GROZDANOVA, RUMYANA,MARIUSOVA (2017) "Extraordinary Rendition: A Study of the ‘Gaps’ in the
International Legal Framework"
Obligations, Fault Lines and Hyper Legalism. Doctoral thesis, Durham University.
Following 9/11, the prevention and pre-emption of acts of terrorism has become a priority at domestic and international level. The immediate legislative and political responses of countries such as the US and the UK are illustrative of the preference for more expansive national security policies over effective protection of individual human rights and civil liberties. In this context, national security has become much more strongly associated with pre-empting and preventing acts of terrorism. Expansive counter-terrorism programmes such as the high value detainee programme including extraordinary rendition were developed in order to facilitate this push for pre-emption and prevention.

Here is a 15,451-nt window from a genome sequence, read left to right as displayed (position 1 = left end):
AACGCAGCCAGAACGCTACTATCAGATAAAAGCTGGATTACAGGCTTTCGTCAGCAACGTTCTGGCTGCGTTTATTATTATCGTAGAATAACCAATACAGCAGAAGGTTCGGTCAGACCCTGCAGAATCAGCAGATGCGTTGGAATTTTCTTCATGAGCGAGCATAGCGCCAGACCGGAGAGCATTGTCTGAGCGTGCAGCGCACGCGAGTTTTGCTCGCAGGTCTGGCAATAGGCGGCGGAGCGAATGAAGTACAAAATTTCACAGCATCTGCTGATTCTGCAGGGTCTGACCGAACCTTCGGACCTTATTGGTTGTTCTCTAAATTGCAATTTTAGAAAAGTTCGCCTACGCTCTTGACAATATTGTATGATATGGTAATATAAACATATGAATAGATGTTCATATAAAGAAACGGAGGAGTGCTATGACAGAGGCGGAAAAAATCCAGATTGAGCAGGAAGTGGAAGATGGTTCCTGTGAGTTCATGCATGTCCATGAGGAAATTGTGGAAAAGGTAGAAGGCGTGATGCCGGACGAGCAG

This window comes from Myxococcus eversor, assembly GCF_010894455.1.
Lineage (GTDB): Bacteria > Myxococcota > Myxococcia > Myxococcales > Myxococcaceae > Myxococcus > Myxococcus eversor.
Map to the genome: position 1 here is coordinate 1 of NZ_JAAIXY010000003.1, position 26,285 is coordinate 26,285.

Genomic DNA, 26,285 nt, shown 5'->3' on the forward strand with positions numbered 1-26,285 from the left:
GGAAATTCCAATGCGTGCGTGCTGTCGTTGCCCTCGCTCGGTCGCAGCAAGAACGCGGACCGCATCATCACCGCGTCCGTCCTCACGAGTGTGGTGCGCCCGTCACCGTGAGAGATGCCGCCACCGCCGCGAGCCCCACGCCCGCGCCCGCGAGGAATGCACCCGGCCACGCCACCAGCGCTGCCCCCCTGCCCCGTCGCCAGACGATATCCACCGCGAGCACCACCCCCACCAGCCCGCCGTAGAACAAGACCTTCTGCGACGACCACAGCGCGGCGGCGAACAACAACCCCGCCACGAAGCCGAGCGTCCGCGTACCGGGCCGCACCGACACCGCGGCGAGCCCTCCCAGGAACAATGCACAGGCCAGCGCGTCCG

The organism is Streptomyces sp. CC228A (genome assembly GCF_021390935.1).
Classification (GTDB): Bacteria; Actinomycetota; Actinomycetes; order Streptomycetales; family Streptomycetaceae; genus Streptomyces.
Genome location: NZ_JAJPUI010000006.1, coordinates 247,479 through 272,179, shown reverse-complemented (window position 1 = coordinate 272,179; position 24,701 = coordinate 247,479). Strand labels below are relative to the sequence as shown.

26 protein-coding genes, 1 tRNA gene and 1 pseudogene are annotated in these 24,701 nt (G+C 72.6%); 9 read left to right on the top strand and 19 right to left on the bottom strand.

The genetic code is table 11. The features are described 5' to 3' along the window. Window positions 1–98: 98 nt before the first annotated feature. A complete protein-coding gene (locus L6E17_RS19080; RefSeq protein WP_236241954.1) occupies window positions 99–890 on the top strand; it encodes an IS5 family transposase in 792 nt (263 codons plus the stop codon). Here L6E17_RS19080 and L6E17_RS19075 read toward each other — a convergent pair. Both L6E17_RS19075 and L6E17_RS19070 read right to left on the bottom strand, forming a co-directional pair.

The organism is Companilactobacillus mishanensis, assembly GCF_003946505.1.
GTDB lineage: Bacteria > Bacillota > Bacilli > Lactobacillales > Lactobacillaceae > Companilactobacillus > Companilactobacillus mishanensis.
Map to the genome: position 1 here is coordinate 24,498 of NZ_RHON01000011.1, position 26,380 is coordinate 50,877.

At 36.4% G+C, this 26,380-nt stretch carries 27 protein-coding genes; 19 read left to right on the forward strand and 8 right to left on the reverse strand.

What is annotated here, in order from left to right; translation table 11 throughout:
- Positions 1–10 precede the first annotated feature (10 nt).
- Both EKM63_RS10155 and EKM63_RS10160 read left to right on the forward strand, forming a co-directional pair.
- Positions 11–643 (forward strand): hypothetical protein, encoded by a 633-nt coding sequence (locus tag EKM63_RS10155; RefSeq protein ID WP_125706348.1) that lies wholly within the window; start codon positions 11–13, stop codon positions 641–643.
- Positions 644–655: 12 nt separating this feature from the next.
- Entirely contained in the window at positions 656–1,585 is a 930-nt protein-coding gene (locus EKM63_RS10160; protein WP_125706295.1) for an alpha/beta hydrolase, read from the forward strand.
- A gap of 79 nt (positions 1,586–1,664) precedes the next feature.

Extraordinary rendition in its post 9/11 construct has become a euphemism for the irregular transfer of individuals across borders for the purposes of their incommunicado detention and enhanced interrogation in conditions that constitute multiple violations of human rights, including the right to be free from torture. It is, thus, a complex phenomenon, comprising of grave and multiple violations of international obligations, and severely challenging the perception that international human rights law has the capacity to effectively protect individual rights and particularly to uphold the absolute, jus cogens character of the prohibition against torture.
However, while certain elements of the international and human rights frameworks may have lend themselves to hyper legalistic exploitation for the purposes of the ‘War on Terror’, human rights adjudicatory bodies such as the European Court of Human Rights and the UN Human Rights Committee have tried to resist the challenge posed by expansive counter-terrorism practices and have shown the strength within the human rights framework.
|Item Type:||Thesis (Doctoral)|
|Award:||Doctor of Philosophy|
|Faculty and Department:||Faculty of Social Sciences and Health > Law, Department of|
|Copyright:||Copyright of this thesis is held by the author|
|Deposited On:||18 Apr 2017 11:59|